Finally, it means that the United States is heading for a level of income inequality that hasn’t been seen since 1928. Already, the richest residents in fives states and 30 cities have surpassed that threshold.


According to the Economic Policy Institute,

Income inequality has risen in every state since the 1970s and, in most states, it has grown in the post–Great Recession era. From 2009 to 2015, the incomes of the top 1 percent grew faster than the incomes of the bottom 99 percent in 43 states and the District of Columbia. The top 1 percent captured half or more of all income growth in nine states. In 2015, a family in the top 1 percent nationally received, on average, 26.3 times as much income as a family in the bottom 99 percent.



In the most unequal states—New York, Florida, and Connecticut—the top 1 percent had average incomes more than 35 times those of the bottom 99 percent!

Merle Travis had it right. But these days, the iconic American worker isn’t loading sixteen tons of number nine coal—although they may be packing and shipping the equivalent in Amazon goods. Nor do they owe their soul to the company store—just to the employers who pay them so little and the sellers (of housing, cars and trucks, their children’s education, and healthcare) whose prices keep rising.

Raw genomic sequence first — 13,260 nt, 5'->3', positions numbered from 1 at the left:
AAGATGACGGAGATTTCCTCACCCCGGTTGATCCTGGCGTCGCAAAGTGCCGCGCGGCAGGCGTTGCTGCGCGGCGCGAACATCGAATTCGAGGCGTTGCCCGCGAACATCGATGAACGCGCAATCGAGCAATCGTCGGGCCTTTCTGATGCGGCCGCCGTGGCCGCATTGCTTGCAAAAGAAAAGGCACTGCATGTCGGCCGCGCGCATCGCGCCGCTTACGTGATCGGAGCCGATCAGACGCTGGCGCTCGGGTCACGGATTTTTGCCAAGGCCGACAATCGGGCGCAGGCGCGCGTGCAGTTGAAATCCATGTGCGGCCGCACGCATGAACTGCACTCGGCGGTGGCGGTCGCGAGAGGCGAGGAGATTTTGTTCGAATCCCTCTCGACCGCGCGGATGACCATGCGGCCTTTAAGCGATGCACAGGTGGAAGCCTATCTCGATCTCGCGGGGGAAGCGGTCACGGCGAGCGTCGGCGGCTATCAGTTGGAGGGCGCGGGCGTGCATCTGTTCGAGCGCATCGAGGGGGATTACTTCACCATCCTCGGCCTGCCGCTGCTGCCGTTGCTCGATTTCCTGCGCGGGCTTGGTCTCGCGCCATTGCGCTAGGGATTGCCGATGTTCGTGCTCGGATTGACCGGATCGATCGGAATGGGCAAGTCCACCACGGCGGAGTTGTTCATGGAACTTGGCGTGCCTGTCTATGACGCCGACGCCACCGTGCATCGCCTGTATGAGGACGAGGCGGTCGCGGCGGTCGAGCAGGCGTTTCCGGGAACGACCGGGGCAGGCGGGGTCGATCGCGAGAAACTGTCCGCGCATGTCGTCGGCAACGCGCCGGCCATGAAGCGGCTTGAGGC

As a result, most Americans are either just getting by or finding themselves deeper in debt, falling further and further behind the tiny group at the top. All the while they, like their coal-mining predecessors, are imploring St. Peter not to call them ’cause they just can’t go.


*The top 40 percent of earners usually drive U.S. consumption growth. But 2016-17 was the first two-year span in at least two decades that the bottom 60 percent accounted for about half of the growth in consumption, and that appears to have continued in the first quarter of 2018.


**The Reuters study divides Americans into five groups based on their median before-tax income, as illustrated in the chart at the top of the post.

***Even as the official unemployment rate (the blue line in the chart below) has plummeted, workers’ wages (the green line, for production and nonsupervisory workers) have barely stayed ahead of inflation (the red line, for the Consumer Price Index) in recent years.


The result is a precipitous decline in the labor share of national income, which remains perilously close to its lowest level in 50 years: